BOSTON – Governor Charlie Baker, Secretary of Education James Peyser, Secretary of Labor and Workforce Development Ronald Walker II, and Secretary of Housing and Economic Development Jay Ash announced a series of new initiatives to support career vocational technical education, including $83.5 million to be proposed between the Governor’s Fiscal Year (FY) 2017 budget recommendation and new capital grant funding to be filed in an economic development bill next week.
“With too many good-paying jobs going unfilled, we are pleased to announce this critical investment in our career and technical schools,” said Governor Baker. “Our proposal will make it possible for more students to explore a pathway to success through stronger partnerships with our schools and local businesses in the Commonwealth.”
The funding in the FY17 budget will be coupled with a substantial capital grant program for vocational equipment that further aligns the administration’s investments with local economic and workforce development needs and employment partnerships:
$75 million over five years: new capital authorization to fund grants for equipment to expand and improve career technical education programs, building on a $9.2 million Skills Capital grant program announced this year.
$7.5 million: work-based learning grants, including nearly doubling support for school-to-career connecting activities to $5.5 million, and doubling support for Dual Enrollment to $2 million, to expand and replicate STEM-focused early college career pathways, including middle school curriculum and workplace experience and learning.
$1 million: new Career Technical Partnership Grants, funded through federal Perkins Act grant funding, to strengthen relationships between vocational schools, comprehensive high schools, and employers.
“Massachusetts has some of the strongest career-technical programs in the country, at both the high school and college levels, but access and quality are uneven across the commonwealth, and there’s currently little alignment across education levels,” said Secretary Peyser. “Our efforts will significantly expand student access to high-quality career education programs in STEM fields, manufacturing and traditional trades, with a focus on underserved populations and communities.”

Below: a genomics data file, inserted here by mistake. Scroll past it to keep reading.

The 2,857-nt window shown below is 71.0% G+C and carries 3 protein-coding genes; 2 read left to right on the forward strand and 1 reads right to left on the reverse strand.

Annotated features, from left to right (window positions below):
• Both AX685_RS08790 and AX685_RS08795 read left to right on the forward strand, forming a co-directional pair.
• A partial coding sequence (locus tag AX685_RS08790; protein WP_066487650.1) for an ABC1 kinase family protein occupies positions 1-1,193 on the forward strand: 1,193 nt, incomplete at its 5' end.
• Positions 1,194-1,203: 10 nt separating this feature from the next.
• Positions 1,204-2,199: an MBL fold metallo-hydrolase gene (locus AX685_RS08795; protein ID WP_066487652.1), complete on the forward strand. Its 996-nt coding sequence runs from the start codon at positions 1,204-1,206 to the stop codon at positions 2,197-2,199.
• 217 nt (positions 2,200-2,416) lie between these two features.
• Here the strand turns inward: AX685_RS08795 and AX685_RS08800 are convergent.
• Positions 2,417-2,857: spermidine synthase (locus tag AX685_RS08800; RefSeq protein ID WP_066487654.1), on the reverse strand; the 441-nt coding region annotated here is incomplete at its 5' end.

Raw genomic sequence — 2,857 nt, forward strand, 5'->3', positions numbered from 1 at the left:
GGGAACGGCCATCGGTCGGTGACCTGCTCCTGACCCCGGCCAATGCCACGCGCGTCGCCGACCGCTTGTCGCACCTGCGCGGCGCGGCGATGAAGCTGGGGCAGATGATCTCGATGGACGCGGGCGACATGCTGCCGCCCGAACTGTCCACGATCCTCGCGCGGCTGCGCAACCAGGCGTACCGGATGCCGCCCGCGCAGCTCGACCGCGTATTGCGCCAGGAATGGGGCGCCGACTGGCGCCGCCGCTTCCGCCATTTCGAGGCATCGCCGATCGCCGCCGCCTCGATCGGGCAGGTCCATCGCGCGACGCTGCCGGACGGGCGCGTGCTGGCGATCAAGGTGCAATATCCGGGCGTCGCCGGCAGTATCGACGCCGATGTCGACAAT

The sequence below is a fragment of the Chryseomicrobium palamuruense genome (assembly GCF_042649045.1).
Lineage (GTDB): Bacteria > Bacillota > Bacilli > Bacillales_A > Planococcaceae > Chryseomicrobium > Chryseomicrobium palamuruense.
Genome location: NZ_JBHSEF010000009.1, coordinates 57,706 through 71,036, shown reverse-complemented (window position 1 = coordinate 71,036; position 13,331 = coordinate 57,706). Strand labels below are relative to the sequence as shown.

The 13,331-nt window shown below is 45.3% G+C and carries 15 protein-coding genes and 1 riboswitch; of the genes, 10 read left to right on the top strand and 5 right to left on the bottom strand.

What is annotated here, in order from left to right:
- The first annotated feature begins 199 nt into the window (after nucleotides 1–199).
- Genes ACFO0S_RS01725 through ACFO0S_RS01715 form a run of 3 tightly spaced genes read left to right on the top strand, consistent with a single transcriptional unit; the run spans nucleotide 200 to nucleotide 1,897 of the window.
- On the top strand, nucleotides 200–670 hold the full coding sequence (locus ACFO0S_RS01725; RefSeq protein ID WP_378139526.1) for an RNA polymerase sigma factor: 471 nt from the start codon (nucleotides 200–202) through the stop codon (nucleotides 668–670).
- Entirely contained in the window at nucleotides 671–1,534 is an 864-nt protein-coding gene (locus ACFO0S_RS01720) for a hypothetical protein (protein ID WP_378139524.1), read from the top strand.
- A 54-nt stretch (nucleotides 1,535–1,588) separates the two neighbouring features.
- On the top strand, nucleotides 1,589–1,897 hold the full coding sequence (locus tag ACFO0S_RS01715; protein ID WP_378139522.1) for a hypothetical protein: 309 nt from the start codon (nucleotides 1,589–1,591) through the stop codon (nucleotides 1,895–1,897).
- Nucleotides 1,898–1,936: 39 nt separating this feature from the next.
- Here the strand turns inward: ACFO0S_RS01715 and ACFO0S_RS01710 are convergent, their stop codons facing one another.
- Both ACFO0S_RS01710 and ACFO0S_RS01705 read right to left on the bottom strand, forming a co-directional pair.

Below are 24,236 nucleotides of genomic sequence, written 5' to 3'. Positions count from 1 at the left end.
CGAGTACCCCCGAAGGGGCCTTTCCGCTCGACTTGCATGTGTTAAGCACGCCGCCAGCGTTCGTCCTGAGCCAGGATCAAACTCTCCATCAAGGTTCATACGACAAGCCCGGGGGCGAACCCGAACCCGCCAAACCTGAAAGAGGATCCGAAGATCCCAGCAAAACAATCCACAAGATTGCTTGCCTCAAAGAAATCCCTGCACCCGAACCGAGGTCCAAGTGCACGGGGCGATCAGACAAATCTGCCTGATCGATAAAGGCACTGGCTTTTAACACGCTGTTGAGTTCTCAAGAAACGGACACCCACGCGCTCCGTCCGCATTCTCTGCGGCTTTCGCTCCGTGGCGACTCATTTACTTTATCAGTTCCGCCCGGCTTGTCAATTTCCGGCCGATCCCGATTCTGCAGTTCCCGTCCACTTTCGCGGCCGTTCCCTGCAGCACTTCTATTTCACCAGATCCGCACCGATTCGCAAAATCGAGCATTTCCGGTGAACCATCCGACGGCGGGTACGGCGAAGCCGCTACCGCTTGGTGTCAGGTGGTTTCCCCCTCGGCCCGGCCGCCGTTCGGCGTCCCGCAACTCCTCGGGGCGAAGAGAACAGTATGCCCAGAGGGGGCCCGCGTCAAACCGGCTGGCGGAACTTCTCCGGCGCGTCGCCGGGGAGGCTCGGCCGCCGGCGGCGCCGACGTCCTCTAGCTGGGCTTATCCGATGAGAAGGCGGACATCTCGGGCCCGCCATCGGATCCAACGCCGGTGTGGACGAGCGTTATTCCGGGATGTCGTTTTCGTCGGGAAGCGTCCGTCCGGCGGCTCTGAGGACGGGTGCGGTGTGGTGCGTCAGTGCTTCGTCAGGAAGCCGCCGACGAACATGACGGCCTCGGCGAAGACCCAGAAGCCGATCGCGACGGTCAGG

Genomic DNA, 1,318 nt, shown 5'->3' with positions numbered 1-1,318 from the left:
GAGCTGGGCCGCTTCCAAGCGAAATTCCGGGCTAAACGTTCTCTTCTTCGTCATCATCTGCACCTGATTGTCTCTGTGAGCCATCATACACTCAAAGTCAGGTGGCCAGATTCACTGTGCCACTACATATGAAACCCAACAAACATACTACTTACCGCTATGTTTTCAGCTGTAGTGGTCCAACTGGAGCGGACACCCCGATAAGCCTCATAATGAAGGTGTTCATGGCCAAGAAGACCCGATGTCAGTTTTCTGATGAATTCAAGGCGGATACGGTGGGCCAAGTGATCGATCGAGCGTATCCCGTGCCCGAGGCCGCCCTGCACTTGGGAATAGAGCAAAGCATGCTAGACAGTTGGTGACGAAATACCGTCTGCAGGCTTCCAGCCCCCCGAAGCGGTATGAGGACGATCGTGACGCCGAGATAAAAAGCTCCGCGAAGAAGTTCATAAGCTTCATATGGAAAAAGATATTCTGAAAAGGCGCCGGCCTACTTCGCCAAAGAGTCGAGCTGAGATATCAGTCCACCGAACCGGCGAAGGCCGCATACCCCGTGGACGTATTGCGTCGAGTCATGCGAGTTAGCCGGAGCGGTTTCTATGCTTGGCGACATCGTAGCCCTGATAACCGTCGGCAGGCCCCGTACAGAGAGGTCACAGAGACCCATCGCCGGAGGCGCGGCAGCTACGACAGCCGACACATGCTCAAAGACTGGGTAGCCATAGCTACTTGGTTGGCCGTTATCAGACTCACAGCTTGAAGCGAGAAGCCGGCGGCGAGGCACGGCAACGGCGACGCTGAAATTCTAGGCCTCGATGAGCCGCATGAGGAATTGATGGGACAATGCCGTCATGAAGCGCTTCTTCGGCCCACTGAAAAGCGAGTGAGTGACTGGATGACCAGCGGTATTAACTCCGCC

“Finding ways to make sure people get the skills and job training they need to get a good paying job is one of the biggest challenges before us,” said Secretary Walker. “With these initiatives we will engage employers as full partners in program design and implementation to help them create a pipeline of workers.”
“Vocational institutions are an important part of training the workforce to address the skills gap,” said Secretary Ash. “These additional resources will continue to equip vocational institutions as they train the next generation of skilled workers who will help grow the Commonwealth’s economy.”
To take advantage of growing job opportunities in the trades and science, technology, engineering, and math (STEM) fields, the administration is putting forward a set of proposals and initiatives that will strengthen and expand the capacity of our vocational schools and community colleges by upgrading their capital equipment through a matching grant program. In the FY17 budget, they will prioritize engaging employers as full partners in program design and implementation, to create an effective jobs pipeline, as well as broadening the reach of STEM-focused career education by developing more early college pathway programs and expanding the number of students who graduate from high school with real work experience. In addition, the administration will utilize federal grants to deepen program alignment and integration among community colleges, regional vocational schools, and in-district vocational programs.
The Governor’s Workforce Skills Cabinet was created by executive order on February 25, 2015 to align education, workforce and economic development strategies across the state. Governor Baker tapped Education Secretary James Peyser, Labor and Workforce Development Secretary Ronald Walker, II, and Housing and Economic Development Secretary Jay Ash, who have been engaging with business leaders and educators around the state to find ways to create partnerships between the employer community, the state workforce system and education in order to open up more job opportunities around the Commonwealth.